Overweight, obese adults use electronic device to stick to diet, exercise

March 15, 2012

Overweight and obese adults who used an electronic diary program on a personal digital assistant did better at staying on diet and physical activity programs, researchers reported at the American Heart Association's Epidemiology and Prevention/Nutrition, Physical Activity and Metabolism 2012 Scientific Sessions.

People using the device, which provided tailored dietary and exercise feedback messages, were more successful in adhering to five treatment factors for weight loss:

  • attending group sessions;
  • meeting daily calorie goals;
  • meeting daily fat intake goals;
  • reaching weekly exercise goals; and
  • monitoring eating and exercise.
The SMART (Self-Monitoring and Recording with Technology) study included 210 overweight or , 84 percent women, 79 percent white, who used a paper diary, a handheld electronic device without feedback, or a handheld device that provided daily messages.

Those using the did significantly better than those using a paper diary for attendance, self-monitoring and energy and exercise goals.

At six months, the group that received the daily feedback messages from their device had more than a 5 percent weight loss, but over time adherence declined and weight gain occurred.

At 24 months, weight loss was similar across the three groups, but was slightly better in the group receiving feedback.

"The results suggest that using an electronic diary improves treatment adherence," said Lora E. Burke, Ph.D., study author and professor of nursing and epidemiology at the University of Pittsburgh in Pennsylvania. "Over time, participants' adherence declined, particularly in the later phase as contact frequency declined and subsequently ended. Adherence in the paper diary group declined more than in the device groups."

recorded their exercise levels and daily food and beverage intakes. Devices displayed the consumed daily calories and fat grams next to targeted amounts. Users with devices providing feedback received messages on diet once a day and every other day.

Thirty-nine group sessions were offered in the first 18 months, followed by one "maintenance" session in the last six months.

More frequent contact during the last half of the trial would have resulted in better adherence, Burke said. The study confirmed that reducing or withdrawing contact leads to weight regain.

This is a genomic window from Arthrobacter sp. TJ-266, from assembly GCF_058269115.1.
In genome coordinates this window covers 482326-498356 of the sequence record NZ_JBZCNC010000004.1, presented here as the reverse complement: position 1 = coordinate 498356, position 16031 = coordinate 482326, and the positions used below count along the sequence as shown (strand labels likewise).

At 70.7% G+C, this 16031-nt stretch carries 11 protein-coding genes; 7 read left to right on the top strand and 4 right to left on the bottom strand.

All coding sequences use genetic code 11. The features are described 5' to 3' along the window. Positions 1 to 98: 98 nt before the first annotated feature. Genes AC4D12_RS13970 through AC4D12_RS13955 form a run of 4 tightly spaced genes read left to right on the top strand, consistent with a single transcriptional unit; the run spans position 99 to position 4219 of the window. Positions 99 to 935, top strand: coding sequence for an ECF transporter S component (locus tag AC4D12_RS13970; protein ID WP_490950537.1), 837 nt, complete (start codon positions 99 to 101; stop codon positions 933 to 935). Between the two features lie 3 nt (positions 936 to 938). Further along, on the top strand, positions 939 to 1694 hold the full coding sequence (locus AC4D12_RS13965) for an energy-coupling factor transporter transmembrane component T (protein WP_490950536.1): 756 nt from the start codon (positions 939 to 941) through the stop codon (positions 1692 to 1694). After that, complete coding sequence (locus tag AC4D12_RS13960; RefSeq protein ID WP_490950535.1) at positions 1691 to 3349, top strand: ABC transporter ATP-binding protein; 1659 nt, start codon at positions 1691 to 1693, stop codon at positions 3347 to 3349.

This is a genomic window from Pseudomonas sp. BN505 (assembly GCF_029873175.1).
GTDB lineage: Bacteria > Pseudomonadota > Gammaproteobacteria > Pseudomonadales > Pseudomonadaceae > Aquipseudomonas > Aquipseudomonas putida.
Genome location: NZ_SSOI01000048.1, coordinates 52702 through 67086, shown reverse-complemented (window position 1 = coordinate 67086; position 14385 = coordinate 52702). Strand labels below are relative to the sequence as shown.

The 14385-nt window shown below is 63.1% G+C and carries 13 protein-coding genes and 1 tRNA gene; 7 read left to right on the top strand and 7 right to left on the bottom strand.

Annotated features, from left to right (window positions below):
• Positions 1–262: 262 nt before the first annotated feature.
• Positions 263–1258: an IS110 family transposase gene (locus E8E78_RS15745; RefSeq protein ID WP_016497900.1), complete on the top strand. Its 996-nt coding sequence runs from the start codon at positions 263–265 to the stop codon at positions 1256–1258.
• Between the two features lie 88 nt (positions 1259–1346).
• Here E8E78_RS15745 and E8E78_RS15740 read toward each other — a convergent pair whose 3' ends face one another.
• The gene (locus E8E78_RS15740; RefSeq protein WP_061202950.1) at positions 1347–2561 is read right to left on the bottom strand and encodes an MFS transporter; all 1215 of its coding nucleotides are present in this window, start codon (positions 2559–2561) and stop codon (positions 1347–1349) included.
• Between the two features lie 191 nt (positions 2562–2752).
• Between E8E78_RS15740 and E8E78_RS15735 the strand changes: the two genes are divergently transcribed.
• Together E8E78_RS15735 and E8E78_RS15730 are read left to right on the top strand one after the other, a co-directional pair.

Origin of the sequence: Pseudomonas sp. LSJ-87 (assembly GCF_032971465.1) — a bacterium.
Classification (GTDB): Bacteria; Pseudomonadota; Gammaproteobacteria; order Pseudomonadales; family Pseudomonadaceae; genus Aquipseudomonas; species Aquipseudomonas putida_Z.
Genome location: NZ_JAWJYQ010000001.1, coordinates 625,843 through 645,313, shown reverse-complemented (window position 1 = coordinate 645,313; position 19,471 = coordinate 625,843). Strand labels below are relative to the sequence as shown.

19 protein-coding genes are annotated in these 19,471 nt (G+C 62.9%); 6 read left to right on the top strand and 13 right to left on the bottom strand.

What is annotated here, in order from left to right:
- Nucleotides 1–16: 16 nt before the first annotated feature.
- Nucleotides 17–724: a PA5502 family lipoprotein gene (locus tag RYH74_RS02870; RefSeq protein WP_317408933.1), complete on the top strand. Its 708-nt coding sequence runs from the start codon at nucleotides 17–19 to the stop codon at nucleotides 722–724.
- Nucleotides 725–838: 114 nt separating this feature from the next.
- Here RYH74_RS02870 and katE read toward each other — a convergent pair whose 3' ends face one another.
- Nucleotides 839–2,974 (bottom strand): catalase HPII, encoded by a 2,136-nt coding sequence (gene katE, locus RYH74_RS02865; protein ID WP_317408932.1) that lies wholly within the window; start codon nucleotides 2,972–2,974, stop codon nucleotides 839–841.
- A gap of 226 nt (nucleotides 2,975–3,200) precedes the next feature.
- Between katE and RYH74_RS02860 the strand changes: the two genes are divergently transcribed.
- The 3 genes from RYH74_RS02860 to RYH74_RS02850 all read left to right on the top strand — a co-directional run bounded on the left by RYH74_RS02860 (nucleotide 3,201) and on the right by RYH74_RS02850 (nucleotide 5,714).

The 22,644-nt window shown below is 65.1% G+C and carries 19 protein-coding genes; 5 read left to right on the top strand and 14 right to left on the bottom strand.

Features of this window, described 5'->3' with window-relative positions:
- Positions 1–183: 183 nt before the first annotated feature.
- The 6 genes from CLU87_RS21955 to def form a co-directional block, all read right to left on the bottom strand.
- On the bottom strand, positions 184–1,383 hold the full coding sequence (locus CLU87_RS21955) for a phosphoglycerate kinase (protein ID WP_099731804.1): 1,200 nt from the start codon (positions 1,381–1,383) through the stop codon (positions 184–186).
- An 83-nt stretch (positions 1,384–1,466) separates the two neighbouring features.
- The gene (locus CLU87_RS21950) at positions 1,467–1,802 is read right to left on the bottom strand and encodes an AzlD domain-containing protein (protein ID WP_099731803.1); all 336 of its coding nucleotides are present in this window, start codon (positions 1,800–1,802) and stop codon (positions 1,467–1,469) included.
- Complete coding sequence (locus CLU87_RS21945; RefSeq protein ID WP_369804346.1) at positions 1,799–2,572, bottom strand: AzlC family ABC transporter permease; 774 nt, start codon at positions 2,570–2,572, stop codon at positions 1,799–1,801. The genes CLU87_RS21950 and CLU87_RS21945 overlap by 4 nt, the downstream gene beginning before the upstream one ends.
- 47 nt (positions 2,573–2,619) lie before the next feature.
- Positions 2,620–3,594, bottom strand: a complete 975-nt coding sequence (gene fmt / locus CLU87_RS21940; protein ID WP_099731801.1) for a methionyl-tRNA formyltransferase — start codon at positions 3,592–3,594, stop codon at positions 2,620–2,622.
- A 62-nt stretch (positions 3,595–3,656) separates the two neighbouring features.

The technology used in the study has since been upgraded, but the concept is the same for smartphones and self-monitoring applications, said Burke, who is conducting a study using smartphones to monitor the triggers for relapses.

Explore further: Study finds diet plus exercise is more effective for weight loss than either method alone

Related Stories

Technology can help shed pounds

July 6, 2011

(Medical Xpress) -- Anyone who has ever struggled to stick to a restricted diet knows that willpower alone is rarely a successful offense.

Weight loss + exercise helps knees

November 16, 2011

(Medical Xpress) -- Weight loss combined with exercise reduces pain and improves mobility in people with knee osteoarthritis, according to research presented by Professor of Health and Exercise Science Steve Messier earlier ...

Recommended for you

A metabolic master switch underlying human obesity

August 19, 2015

Obesity is one of the biggest public health challenges of the 21st century. Affecting more than 500 million people worldwide, obesity costs at least $200 billion each year in the United States alone, and contributes to potentially ...

Scientists probe obesity's ties to breast cancer risk

August 20, 2015

Obesity is a well-known risk factor for breast cancer, but researchers haven't figured out what connects the two. A new study suggests the link may be due to a change in breast tissue structure, which might promote breast ...

Can a new drug brown the fat and trim the obese person?

May 28, 2015

New research has found that a variant of a drug used to treat pulmonary arterial hypertension prompts weight loss in obese mice. Among mice fed a high-fat diet, those who did not get the medication became obese while medicated ...

Changing stem cell structure may help fight obesity

February 17, 2015

The research, conducted at Queen Mary University of London (QMUL), found that a slight regulation in the length of primary cilia, small hair-like projections found on most cells, prevented the production of fat cells from ...

0 comments

Please sign in to add a comment. Registration is free, and takes less than a minute. Read more

Click here to reset your password.
Sign in to get notified via email when new comments are made.